Inclusion is a Human Right

Inclusion is a Human Right

​Anke Timm’s, recipient of the Lloyd Martin Travelling Scholarship shares her insights towards realising the potential of Human-Centred Design in the Arts and Cultures

Last year Anke hung up her Opera Australian community engagement boots and as the successful recipient of the Lloyd Martin Travelling Scholarship by the Sydney Opera House headed overseas to investigate current trends to enhance community arts engagement and access. Her pilgrimage crossed eight countries and twelve locations, enabling her to gain insight into future trends with regards to inclusion, engagement and empowerment of all people in intergenerational, inter-faith, inter-sectional and international contexts. Returning fuelled with passion and insights Anke reportsto iMPACt some of the big themes and ideas she has collected on the journey. Over to Anke–

New inclusion paradigms will allow us to venture outside of the perceived limitations in accessibility to the Arts and culture, as they disrupt creative expression, cultural experiences, workplace and urban design, and civil society.

The competition for audiences and resources, decreasing public funding and evolving private support are driving the unprecedented ambition to reach every potential viewer, visitor or participant, to move from the status quo into a marketplace of shared equity. The tools to help facilitate this shift are Universal Design and Human-Centred Design.

Universal Design

Universal design (often inclusive design) refers to broad-spectrum ideas meant to produce buildings, products and environments that are inherently accessible to older people, people without disabilities, and people with disabilities. This design concept embodies a commitment to including as wide a range of users as possible, redefining what public spaces and products can be. It is a process that “enables and empowers a diverse population by improving human performance, health and wellness, and social participation” (Global Universal Design Commission GUDC) and goes beyond mere accessibility. Its aim is to improve the quality of life.

“Equitable use,” in which an environment provides the same means of use for all users – identical whenever possible, equivalent when not – is one of the primary principles of universal design, according to the Center for Universal Design at North Carolina State University. The idea is that a well-designed environment avoids isolating or stigmatising any group of users, or privileging one group over another.

Human-Centred Design

Human centred design is a creative design approach to problem-solving that promotes a process that starts with the people you are designing for and ends with new solutions that are tailor-made to suit their needs. Human-centred design is all about building a deep empathy, generating a multitude of ideas, constructing a variety of prototypes, sharing what was created with the people it was designed for, for testing and constructive feedback, and eventually putting your innovative new solution out into the world. These three phases (Inspiration, Ideation and Implementation) promise to lead to a more inclusive, widely accepted and enjoyed outcome, as the very people you were looking to serve, were kept at the heart of the creation process.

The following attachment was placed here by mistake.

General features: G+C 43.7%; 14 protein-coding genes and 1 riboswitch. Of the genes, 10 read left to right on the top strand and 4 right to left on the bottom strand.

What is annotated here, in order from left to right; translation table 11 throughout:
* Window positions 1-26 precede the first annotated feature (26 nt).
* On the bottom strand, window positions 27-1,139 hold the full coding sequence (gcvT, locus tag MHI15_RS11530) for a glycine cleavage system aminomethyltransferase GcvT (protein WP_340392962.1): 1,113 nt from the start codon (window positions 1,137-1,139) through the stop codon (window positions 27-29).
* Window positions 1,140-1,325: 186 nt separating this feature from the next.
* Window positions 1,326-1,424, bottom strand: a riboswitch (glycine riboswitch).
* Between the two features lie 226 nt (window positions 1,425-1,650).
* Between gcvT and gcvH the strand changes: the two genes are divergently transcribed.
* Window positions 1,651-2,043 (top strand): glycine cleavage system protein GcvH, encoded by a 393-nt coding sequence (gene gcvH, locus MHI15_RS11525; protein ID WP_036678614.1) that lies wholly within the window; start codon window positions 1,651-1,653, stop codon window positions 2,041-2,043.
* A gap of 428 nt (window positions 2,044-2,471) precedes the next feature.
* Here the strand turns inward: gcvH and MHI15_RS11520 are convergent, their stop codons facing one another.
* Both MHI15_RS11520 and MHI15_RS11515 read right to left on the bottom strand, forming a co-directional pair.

Diversity and Inclusion

Design Thinking and Universal Design principles lead on one hand to customization for individual needs, but on the other to inclusion through specialisation.

Take “Touch Galleries” for example the Art Institute Chicago, the Prado in Madrid and MACBA in Barcelona have designated sensorial spaces to experience the form, texture, scale, scent, sound etc. of exhibits, replicating the artwork’s many characteristics. Encouraging interaction between object and individual, regardless of motivation or impairment, not only lowers barriers to participation but also increases knowledge and learning, augments the sensorial pleasure of the museum experience and encourages human dialogue.

“Diversity and Inclusion” are not just a VALUES, they are also VALUABLE and should be seen as a measure of economic pragmatism. Corporate entities like SAP and HP are driving innovation in the workplace, moving towards a more welcoming, inclusive and accepted model of work culture. They are not doing this only to tick a corporate social responsibility box, but because it is increasing their power of innovation, productivity and creativity. It is not just “good to do”, but “good for business”.

A recent McKinsey study highlighted that return on equity is 53% higher on average for companies ranking in the top quartile of executive-board diversity.

Companies who have embraced inclusion find that they are better prepared in addressing the looming retirement crisis, in attracting the best talent, in increasing employee engagement, in fostering innovation and MOST IMPORTANTLY in allowing the business to deliver and connect with a wide range of customers, i.e. increasing income streams and customer satisfaction.

As brands now seek to humanise themselves and their institutions in their marketing campaigns, arts organisations will increasingly have to endorse and embrace the need to individualise their offers to diverse audiences. Person-centred planning is a profound global development and is set to become the worldwide benchmarked best practice. This involves a highly individualised vision and the result will be a kaleidoscopic variety of artistic experiences. Enter virtual realities, participatory inclusive dance performances and internships for seniors – exciting times ahead!

Pictured below: AnkeTimm

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